Dairy farmers – last nine months have been tough? Real problems to hit next spring

Dairy farmers are facing real problems next spring according to Shane Fitzgerald, a dairy farmer from Co. Cork.

Speaking at the Ploughing Championships, the Glanbia supplier said the issue is not what has happened in the past nine months, but what is coming down the line next spring.

“This year was good for grass and weather but the outlook for milk prices is not looking great.”

He told the dairy farmers at Glanbia’s stand that because he has been cross breeding he has been getting 4-5c/L above the average.

“I don’t the issue is what has happened in the past nine months, but what is coming down the line in the next nine months and next spring and dairy farmers need to be very wary with super levy and tax bills – where is the price going to be next  spring when their fat and protein is probably before the average.”

Cork farmer Shane Fitzgerald with Kieran O'Connor of Glanbia.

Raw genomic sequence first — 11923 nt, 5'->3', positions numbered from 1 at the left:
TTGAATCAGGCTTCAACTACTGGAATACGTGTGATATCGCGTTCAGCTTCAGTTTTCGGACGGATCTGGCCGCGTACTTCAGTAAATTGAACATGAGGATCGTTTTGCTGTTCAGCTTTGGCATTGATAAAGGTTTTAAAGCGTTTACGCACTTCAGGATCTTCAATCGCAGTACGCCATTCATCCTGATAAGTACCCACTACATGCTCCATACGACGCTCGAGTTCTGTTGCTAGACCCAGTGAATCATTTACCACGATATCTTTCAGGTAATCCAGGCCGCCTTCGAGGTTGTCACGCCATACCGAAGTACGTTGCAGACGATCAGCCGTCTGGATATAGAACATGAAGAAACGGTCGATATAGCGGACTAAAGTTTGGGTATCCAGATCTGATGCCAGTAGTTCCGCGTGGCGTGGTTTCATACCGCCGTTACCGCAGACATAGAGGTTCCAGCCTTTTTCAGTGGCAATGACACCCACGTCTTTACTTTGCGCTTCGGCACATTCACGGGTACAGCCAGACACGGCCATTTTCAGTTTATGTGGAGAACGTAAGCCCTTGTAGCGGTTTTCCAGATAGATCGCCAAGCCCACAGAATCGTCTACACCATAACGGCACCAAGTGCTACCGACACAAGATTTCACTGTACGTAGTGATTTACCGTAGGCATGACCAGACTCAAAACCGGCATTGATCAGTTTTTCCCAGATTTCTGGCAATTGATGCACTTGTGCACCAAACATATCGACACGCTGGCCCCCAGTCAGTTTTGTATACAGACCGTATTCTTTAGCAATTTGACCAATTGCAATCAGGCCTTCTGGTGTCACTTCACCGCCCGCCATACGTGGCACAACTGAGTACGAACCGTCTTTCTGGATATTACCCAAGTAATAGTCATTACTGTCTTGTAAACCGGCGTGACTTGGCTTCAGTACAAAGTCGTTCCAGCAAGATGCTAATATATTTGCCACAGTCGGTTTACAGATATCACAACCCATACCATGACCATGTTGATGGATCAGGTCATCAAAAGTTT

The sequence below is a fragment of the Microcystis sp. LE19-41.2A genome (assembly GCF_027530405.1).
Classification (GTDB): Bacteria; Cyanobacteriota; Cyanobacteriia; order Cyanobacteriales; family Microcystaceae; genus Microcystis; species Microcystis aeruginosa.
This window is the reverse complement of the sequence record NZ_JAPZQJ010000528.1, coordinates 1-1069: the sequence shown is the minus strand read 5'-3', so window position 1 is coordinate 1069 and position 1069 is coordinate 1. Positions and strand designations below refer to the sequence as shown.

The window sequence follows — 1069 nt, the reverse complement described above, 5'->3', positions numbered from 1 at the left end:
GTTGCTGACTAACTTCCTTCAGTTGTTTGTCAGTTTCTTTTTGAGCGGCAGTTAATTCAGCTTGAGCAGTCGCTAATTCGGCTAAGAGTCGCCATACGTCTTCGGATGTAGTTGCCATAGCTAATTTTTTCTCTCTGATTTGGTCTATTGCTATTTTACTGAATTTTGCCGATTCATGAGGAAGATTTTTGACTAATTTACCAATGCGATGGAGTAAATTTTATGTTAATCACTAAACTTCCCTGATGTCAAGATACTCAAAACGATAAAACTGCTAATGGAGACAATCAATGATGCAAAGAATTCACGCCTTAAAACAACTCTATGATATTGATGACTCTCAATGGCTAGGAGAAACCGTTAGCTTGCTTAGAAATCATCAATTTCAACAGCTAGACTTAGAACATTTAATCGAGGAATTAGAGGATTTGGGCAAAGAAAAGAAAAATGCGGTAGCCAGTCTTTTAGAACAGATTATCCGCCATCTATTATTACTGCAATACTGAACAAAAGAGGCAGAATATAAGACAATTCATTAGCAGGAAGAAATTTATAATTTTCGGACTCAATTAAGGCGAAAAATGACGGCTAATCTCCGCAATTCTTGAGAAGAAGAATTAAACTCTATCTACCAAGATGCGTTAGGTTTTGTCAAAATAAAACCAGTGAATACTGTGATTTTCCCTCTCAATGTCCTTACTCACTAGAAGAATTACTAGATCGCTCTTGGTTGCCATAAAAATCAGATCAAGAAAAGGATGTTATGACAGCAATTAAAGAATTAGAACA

Cork farmer Shane Fitzgerald with Kieran O’Connor of Glanbia.

He said dairy farmers need to put a plan in place now to deal with this. “It’s vitally important and you need to do it now. You can’t be waiting until next January or February when you are up to your eyeballs in cows calving and then you’re looking at the bank account and you’re heading towards the end of the overdraft.

“A few simple figures – the bills you have to pay throughout the year and your drawings on the family home, you’d write it down in a few minutes. But it’s vital to have a plan going forward.”

Shane is farming near Conna, Cork, and took over this farm from his father in 2008 and since then has increased to 180 cows and has stuck with that for the last number of years.

He went into a partnership with his uncle three years ago which saw the land base grow and they hope to go to 260 cows next year from 220 this year.

Initially he said, health issues were the main difficulties expansion threw up. “We had every type of virus going in the herd, but you learn how to deal with that. My advice is to build up a herd profile and know what you have and what you want to vaccinate.”

Enniscorthy farmer Gerald Dunne, who is farming with his son, producing 50% of the milk during the winter and the rest in the spring said grass and crops were exceptional in 2015 and they have seen very significant improvements in their milk solids.

Gerald’s advice was to look at every cost over the coming months.

“Dairy farmers will have to be watching every ounce of expenditure – whether its meal feeding or any extra investment in the farm – it needs to be seriously questioned.”

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